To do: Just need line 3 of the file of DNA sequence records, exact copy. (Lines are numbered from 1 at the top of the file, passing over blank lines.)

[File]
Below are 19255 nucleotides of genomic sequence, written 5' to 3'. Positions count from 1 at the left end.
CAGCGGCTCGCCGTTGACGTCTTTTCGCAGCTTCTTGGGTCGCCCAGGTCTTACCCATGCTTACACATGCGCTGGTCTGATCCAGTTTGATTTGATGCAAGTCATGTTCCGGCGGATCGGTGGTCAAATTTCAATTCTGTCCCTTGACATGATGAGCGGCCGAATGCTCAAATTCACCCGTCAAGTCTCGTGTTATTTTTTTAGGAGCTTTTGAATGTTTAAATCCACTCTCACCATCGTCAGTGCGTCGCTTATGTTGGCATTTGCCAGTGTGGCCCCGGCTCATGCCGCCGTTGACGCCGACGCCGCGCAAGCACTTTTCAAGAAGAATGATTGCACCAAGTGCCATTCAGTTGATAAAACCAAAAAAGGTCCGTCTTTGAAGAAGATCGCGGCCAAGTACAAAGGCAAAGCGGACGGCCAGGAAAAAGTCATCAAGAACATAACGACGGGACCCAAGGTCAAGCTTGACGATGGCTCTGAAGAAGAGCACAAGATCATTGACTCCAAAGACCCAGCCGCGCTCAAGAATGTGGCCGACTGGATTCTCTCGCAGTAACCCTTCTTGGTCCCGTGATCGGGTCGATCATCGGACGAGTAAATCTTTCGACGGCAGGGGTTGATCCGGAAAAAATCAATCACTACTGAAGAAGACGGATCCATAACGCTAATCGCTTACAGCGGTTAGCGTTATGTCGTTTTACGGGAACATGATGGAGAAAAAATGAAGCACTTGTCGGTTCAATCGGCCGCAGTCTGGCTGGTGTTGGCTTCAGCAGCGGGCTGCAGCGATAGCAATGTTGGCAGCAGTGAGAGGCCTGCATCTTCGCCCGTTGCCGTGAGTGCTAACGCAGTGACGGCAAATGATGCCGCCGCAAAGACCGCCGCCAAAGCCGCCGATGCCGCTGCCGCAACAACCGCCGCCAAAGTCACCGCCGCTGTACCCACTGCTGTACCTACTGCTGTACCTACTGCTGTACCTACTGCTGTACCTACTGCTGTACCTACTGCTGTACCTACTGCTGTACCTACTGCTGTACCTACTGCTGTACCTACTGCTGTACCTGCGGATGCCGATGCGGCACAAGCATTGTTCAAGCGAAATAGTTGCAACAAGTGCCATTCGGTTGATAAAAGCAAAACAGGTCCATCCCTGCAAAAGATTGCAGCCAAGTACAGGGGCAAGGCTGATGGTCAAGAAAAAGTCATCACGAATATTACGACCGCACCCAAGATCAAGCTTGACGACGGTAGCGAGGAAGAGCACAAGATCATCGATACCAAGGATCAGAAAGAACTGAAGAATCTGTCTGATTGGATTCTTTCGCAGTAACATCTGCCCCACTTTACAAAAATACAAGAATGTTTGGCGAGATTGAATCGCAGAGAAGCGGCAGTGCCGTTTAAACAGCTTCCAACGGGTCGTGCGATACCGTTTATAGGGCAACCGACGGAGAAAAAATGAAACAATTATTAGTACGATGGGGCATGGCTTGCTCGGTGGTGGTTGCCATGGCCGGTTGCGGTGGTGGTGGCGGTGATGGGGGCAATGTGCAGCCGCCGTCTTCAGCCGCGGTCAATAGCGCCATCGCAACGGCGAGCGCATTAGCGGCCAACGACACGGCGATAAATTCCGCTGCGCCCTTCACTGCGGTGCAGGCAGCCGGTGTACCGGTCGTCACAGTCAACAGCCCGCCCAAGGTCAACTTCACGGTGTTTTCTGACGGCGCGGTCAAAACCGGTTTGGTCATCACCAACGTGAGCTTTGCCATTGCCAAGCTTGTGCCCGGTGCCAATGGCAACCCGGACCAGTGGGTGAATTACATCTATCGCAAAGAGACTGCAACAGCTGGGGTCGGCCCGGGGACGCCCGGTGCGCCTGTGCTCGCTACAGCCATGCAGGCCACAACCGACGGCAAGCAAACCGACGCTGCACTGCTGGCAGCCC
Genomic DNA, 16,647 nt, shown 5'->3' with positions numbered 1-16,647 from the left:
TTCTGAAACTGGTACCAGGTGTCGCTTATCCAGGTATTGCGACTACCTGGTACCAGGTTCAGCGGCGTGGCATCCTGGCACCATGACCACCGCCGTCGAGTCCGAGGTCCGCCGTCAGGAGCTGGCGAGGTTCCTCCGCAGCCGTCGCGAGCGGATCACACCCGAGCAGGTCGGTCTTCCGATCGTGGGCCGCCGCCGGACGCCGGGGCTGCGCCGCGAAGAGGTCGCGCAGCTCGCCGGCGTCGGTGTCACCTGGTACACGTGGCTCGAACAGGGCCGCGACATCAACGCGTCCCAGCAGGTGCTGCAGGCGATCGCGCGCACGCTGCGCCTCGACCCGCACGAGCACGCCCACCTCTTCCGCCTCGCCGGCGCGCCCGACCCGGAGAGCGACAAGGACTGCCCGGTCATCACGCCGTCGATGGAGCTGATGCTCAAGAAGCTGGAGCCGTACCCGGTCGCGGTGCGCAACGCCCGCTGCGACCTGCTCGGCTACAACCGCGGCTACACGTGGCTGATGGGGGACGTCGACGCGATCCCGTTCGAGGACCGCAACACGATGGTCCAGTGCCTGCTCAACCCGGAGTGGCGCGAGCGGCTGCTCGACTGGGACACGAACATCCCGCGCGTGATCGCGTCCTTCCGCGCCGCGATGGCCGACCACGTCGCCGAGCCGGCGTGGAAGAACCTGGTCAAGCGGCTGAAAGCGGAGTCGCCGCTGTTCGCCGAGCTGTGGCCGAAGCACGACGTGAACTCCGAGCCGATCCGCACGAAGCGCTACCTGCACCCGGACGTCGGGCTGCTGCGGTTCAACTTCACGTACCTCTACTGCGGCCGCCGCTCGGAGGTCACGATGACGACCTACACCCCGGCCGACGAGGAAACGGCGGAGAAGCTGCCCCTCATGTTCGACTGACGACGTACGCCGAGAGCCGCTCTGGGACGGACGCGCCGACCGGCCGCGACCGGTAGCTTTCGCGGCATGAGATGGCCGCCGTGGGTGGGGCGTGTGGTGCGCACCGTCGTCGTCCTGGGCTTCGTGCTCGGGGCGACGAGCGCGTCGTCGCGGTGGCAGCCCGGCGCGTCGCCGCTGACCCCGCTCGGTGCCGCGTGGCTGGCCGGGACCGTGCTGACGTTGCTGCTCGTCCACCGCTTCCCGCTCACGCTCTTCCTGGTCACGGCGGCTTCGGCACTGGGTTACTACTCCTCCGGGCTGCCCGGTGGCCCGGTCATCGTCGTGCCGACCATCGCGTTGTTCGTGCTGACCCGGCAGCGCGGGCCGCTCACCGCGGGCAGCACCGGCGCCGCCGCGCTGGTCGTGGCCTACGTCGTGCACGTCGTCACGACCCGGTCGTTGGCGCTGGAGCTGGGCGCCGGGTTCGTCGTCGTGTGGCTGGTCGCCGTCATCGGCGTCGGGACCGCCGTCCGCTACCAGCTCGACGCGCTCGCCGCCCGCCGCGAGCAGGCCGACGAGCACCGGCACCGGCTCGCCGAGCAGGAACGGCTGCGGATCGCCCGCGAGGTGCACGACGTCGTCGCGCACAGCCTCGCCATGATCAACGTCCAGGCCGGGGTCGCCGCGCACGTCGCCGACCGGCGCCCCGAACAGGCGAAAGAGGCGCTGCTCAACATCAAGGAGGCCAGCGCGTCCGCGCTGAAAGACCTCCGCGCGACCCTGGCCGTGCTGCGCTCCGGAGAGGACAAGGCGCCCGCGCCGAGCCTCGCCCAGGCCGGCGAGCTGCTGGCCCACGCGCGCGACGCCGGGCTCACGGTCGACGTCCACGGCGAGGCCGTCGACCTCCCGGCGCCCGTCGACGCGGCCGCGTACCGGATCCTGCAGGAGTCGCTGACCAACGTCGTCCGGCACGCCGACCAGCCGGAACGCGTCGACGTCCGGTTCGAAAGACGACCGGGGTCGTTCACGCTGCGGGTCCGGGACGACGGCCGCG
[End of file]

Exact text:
Genomic DNA, 16,647 nt, shown 5'->3' with positions numbered 1-16,647 from the left: